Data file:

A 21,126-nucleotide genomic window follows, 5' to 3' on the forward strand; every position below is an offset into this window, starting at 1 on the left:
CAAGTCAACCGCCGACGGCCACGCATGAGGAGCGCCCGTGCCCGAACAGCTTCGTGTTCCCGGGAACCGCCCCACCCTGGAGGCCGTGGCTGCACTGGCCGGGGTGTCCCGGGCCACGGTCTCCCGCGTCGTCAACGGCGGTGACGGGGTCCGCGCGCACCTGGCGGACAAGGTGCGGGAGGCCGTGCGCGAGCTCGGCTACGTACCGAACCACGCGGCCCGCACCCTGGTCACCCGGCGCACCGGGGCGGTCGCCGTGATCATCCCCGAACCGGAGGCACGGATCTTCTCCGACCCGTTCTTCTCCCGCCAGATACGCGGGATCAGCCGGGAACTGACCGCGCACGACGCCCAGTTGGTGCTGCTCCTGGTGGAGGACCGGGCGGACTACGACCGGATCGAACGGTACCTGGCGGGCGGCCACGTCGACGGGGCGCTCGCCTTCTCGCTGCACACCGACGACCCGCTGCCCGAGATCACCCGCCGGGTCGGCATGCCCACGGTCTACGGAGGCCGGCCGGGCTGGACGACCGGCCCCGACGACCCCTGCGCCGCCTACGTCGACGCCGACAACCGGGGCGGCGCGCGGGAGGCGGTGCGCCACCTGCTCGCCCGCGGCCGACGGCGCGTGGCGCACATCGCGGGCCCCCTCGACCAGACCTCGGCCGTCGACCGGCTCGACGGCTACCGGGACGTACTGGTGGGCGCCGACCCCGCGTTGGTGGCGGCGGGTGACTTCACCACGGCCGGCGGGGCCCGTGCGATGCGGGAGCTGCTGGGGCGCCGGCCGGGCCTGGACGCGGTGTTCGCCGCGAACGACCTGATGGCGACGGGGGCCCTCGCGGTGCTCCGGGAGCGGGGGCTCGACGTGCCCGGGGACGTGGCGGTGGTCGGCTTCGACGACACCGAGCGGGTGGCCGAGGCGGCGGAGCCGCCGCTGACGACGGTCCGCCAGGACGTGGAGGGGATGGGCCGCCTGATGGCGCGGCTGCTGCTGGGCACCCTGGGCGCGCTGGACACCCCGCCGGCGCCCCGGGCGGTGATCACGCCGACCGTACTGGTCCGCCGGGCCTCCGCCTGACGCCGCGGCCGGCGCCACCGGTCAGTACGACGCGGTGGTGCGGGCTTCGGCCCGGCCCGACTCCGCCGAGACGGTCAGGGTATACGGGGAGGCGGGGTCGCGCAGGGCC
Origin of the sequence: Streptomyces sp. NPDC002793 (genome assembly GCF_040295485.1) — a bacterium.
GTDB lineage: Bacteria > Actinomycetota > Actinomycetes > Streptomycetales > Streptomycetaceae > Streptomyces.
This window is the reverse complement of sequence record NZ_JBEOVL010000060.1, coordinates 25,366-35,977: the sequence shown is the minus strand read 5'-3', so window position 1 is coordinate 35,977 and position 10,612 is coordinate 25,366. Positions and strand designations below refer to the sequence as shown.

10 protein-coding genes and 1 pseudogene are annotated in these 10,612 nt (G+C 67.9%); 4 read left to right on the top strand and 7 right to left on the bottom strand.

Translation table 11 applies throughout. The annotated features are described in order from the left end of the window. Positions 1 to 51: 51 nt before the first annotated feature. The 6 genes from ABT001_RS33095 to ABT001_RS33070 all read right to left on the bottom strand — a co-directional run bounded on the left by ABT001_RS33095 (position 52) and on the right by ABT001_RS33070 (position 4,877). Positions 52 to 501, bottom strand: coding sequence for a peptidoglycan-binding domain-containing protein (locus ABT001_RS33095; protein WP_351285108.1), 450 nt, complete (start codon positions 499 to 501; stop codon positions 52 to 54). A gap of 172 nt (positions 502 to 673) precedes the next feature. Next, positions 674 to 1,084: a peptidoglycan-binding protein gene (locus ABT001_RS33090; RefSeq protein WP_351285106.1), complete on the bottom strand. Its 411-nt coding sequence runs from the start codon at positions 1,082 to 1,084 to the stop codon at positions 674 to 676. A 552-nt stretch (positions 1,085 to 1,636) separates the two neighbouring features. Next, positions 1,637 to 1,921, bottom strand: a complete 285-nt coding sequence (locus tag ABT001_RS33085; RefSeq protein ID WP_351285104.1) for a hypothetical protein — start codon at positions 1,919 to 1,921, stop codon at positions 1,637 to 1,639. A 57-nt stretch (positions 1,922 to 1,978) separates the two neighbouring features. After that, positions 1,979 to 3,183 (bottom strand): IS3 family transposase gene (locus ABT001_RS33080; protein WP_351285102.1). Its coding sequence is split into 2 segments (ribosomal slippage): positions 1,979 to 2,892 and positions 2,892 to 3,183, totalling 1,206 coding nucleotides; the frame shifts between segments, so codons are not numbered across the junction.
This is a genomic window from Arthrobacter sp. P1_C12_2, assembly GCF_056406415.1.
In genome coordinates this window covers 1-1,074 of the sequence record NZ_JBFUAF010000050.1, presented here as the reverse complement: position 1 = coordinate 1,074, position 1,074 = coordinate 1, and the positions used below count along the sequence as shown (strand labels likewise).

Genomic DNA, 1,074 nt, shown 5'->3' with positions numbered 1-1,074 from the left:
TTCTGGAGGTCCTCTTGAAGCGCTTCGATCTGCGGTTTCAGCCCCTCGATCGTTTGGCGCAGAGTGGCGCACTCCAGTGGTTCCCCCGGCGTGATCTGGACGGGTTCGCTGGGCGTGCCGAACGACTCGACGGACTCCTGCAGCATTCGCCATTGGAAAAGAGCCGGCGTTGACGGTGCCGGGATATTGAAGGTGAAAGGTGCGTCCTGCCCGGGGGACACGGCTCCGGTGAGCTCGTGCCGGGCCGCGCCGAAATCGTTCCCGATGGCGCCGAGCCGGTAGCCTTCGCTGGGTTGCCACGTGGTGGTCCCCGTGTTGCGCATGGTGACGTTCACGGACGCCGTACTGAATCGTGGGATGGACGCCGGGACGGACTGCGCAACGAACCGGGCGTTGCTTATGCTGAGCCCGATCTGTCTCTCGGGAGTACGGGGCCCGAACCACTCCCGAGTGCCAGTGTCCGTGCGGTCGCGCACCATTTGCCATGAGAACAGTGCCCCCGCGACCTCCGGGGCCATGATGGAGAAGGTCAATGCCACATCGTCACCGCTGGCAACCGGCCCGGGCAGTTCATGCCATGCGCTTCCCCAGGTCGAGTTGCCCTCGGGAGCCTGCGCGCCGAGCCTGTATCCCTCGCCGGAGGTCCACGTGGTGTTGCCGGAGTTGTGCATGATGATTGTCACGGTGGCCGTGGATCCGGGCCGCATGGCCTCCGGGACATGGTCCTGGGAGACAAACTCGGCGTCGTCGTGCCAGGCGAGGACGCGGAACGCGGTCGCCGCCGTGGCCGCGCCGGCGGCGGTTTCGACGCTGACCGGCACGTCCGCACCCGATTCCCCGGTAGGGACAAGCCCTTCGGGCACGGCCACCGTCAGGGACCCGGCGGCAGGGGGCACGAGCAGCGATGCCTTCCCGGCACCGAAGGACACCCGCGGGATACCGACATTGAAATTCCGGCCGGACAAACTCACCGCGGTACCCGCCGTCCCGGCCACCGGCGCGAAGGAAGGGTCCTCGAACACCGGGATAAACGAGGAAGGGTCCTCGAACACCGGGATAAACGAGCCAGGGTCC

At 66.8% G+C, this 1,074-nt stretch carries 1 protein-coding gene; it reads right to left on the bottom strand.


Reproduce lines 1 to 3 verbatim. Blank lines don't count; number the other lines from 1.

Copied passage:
A 21,126-nucleotide genomic window follows, 5' to 3' on the forward strand; every position below is an offset into this window, starting at 1 on the left:
CAAGTCAACCGCCGACGGCCACGCATGAGGAGCGCCCGTGCCCGAACAGCTTCGTGTTCCCGGGAACCGCCCCACCCTGGAGGCCGTGGCTGCACTGGCCGGGGTGTCCCGGGCCACGGTCTCCCGCGTCGTCAACGGCGGTGACGGGGTCCGCGCGCACCTGGCGGACAAGGTGCGGGAGGCCGTGCGCGAGCTCGGCTACGTACCGAACCACGCGGCCCGCACCCTGGTCACCCGGCGCACCGGGGCGGTCGCCGTGATCATCCCCGAACCGGAGGCACGGATCTTCTCCGACCCGTTCTTCTCCCGCCAGATACGCGGGATCAGCCGGGAACTGACCGCGCACGACGCCCAGTTGGTGCTGCTCCTGGTGGAGGACCGGGCGGACTACGACCGGATCGAACGGTACCTGGCGGGCGGCCACGTCGACGGGGCGCTCGCCTTCTCGCTGCACACCGACGACCCGCTGCCCGAGATCACCCGCCGGGTCGGCATGCCCACGGTCTACGGAGGCCGGCCGGGCTGGACGACCGGCCCCGACGACCCCTGCGCCGCCTACGTCGACGCCGACAACCGGGGCGGCGCGCGGGAGGCGGTGCGCCACCTGCTCGCCCGCGGCCGACGGCGCGTGGCGCACATCGCGGGCCCCCTCGACCAGACCTCGGCCGTCGACCGGCTCGACGGCTACCGGGACGTACTGGTGGGCGCCGACCCCGCGTTGGTGGCGGCGGGTGACTTCACCACGGCCGGCGGGGCCCGTGCGATGCGGGAGCTGCTGGGGCGCCGGCCGGGCCTGGACGCGGTGTTCGCCGCGAACGACCTGATGGCGACGGGGGCCCTCGCGGTGCTCCGGGAGCGGGGGCTCGACGTGCCCGGGGACGTGGCGGTGGTCGGCTTCGACGACACCGAGCGGGTGGCCGAGGCGGCGGAGCCGCCGCTGACGACGGTCCGCCAGGACGTGGAGGGGATGGGCCGCCTGATGGCGCGGCTGCTGCTGGGCACCCTGGGCGCGCTGGACACCCCGCCGGCGCCCCGGGCGGTGATCACGCCGACCGTACTGGTCCGCCGGGCCTCCGCCTGACGCCGCGGCCGGCGCCACCGGTCAGTACGACGCGGTGGTGCGGGCTTCGGCCCGGCCCGACTCCGCCGAGACGGTCAGGGTATACGGGGAGGCGGGGTCGCGCAGGGCC
Origin of the sequence: Streptomyces sp. NPDC002793 (genome assembly GCF_040295485.1) — a bacterium.